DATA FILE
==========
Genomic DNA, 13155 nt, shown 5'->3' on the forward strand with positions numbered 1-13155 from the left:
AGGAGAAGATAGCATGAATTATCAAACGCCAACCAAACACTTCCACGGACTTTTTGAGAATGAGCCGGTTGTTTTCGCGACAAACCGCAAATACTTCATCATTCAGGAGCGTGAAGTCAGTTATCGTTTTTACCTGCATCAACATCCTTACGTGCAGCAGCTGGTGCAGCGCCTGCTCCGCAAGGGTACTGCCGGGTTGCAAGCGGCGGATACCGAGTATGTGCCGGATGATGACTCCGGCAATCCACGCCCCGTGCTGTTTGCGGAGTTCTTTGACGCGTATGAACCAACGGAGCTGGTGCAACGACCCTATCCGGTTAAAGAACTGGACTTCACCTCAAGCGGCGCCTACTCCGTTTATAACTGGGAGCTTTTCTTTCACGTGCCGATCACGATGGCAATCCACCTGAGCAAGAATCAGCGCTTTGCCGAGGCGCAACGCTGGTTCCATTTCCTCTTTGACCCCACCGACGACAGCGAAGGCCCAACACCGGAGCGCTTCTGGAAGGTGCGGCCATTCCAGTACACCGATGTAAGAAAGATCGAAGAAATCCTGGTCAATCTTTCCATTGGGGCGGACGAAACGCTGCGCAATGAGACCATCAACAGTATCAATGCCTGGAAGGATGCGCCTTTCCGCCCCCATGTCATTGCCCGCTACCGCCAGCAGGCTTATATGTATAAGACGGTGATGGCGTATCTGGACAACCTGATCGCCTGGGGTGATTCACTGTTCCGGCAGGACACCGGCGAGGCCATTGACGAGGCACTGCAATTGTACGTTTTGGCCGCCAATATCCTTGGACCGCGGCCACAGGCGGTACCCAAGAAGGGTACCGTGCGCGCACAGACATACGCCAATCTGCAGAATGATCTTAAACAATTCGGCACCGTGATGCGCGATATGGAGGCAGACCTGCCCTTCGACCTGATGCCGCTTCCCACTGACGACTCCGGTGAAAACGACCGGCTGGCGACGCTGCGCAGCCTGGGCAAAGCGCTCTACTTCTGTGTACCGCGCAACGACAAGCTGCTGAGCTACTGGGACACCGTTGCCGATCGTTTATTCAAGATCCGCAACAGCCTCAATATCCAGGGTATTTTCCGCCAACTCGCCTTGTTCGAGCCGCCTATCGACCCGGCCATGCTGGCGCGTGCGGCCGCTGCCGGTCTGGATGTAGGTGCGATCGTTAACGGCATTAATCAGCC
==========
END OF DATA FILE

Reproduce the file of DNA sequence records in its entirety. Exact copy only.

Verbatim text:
Genomic DNA, 13155 nt, shown 5'->3' on the forward strand with positions numbered 1-13155 from the left:
AGGAGAAGATAGCATGAATTATCAAACGCCAACCAAACACTTCCACGGACTTTTTGAGAATGAGCCGGTTGTTTTCGCGACAAACCGCAAATACTTCATCATTCAGGAGCGTGAAGTCAGTTATCGTTTTTACCTGCATCAACATCCTTACGTGCAGCAGCTGGTGCAGCGCCTGCTCCGCAAGGGTACTGCCGGGTTGCAAGCGGCGGATACCGAGTATGTGCCGGATGATGACTCCGGCAATCCACGCCCCGTGCTGTTTGCGGAGTTCTTTGACGCGTATGAACCAACGGAGCTGGTGCAACGACCCTATCCGGTTAAAGAACTGGACTTCACCTCAAGCGGCGCCTACTCCGTTTATAACTGGGAGCTTTTCTTTCACGTGCCGATCACGATGGCAATCCACCTGAGCAAGAATCAGCGCTTTGCCGAGGCGCAACGCTGGTTCCATTTCCTCTTTGACCCCACCGACGACAGCGAAGGCCCAACACCGGAGCGCTTCTGGAAGGTGCGGCCATTCCAGTACACCGATGTAAGAAAGATCGAAGAAATCCTGGTCAATCTTTCCATTGGGGCGGACGAAACGCTGCGCAATGAGACCATCAACAGTATCAATGCCTGGAAGGATGCGCCTTTCCGCCCCCATGTCATTGCCCGCTACCGCCAGCAGGCTTATATGTATAAGACGGTGATGGCGTATCTGGACAACCTGATCGCCTGGGGTGATTCACTGTTCCGGCAGGACACCGGCGAGGCCATTGACGAGGCACTGCAATTGTACGTTTTGGCCGCCAATATCCTTGGACCGCGGCCACAGGCGGTACCCAAGAAGGGTACCGTGCGCGCACAGACATACGCCAATCTGCAGAATGATCTTAAACAATTCGGCACCGTGATGCGCGATATGGAGGCAGACCTGCCCTTCGACCTGATGCCGCTTCCCACTGACGACTCCGGTGAAAACGACCGGCTGGCGACGCTGCGCAGCCTGGGCAAAGCGCTCTACTTCTGTGTACCGCGCAACGACAAGCTGCTGAGCTACTGGGACACCGTTGCCGATCGTTTATTCAAGATCCGCAACAGCCTCAATATCCAGGGTATTTTCCGCCAACTCGCCTTGTTCGAGCCGCCTATCGACCCGGCCATGCTGGCGCGTGCGGCCGCTGCCGGTCTGGATGTAGGTGCGATCGTTAACGGCATTAATCAGCC